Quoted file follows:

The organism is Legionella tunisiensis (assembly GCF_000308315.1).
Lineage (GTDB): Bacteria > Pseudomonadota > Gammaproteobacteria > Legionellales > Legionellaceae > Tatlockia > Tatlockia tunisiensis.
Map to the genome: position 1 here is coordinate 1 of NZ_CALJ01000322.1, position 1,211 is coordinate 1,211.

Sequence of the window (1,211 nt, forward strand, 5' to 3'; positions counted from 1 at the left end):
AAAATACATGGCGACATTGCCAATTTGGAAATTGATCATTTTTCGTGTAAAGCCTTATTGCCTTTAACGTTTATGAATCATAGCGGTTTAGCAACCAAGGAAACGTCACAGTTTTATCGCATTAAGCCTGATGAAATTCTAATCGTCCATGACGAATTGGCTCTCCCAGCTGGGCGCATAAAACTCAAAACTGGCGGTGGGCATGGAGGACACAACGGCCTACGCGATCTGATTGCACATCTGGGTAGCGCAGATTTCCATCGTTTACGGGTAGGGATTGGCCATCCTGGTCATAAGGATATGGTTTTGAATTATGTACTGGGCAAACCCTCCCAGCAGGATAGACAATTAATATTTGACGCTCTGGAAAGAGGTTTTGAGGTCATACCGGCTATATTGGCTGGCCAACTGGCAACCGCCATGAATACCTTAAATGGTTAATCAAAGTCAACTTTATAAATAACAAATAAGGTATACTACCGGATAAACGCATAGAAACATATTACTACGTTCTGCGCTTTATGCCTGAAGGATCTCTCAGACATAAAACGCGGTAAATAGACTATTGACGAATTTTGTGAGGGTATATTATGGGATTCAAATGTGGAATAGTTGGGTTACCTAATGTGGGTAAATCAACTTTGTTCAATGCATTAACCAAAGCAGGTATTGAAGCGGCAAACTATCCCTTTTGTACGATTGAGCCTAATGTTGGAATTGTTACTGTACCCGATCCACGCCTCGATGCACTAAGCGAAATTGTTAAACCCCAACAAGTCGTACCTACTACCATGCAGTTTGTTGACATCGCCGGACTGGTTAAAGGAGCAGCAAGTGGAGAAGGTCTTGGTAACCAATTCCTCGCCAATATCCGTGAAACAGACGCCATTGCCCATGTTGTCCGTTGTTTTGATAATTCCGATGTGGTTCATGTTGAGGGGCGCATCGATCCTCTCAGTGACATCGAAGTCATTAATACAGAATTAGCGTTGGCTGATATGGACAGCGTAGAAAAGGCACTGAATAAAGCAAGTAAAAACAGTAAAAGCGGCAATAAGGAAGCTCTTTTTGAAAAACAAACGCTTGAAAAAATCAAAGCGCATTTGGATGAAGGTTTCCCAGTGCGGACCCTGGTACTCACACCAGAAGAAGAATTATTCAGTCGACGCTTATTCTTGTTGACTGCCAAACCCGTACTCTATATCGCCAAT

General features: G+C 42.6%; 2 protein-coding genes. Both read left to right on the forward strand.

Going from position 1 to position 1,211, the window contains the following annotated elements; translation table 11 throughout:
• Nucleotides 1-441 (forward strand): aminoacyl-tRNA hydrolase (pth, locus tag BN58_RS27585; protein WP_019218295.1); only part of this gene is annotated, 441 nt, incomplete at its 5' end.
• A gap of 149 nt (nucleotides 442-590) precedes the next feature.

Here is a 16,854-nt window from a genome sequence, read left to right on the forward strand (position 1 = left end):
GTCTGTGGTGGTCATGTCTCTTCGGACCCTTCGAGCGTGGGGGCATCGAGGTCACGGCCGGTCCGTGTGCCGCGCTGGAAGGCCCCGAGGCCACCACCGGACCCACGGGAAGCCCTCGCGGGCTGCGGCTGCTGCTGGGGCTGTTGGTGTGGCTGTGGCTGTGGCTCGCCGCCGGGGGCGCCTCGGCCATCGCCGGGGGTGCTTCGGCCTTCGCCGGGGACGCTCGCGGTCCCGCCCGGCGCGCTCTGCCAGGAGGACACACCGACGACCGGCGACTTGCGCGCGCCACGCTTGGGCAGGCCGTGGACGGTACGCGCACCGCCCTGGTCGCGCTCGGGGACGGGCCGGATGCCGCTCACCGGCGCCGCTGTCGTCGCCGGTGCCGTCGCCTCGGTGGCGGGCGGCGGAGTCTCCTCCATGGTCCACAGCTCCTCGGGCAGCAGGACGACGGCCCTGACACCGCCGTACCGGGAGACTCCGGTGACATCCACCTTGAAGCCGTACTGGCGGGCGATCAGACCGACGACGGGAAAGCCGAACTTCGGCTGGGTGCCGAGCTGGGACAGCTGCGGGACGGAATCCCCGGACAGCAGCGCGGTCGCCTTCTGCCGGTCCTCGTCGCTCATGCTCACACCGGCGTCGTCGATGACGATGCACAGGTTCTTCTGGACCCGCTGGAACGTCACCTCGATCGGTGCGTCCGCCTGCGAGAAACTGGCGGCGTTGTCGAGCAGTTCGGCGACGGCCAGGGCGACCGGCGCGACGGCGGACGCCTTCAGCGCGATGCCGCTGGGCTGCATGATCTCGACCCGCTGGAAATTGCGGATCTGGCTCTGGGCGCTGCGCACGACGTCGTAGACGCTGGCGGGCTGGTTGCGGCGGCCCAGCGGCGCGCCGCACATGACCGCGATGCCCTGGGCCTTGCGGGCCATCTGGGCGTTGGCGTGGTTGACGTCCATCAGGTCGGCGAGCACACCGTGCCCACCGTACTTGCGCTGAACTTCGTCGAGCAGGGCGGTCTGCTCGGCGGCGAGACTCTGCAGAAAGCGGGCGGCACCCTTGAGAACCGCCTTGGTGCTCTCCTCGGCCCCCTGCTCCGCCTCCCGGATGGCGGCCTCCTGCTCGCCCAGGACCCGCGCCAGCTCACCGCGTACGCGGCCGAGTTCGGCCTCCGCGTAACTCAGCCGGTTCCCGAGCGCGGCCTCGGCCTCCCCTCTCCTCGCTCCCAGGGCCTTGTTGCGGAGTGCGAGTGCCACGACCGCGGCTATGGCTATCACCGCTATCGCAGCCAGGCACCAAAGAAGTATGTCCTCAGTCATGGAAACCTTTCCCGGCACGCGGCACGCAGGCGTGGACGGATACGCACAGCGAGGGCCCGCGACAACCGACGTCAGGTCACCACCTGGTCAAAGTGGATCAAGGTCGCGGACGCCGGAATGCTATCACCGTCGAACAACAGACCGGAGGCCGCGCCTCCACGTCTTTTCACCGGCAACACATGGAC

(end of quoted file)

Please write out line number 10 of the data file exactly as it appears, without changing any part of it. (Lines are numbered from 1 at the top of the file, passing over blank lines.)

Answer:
Here is a 16,854-nt window from a genome sequence, read left to right on the forward strand (position 1 = left end):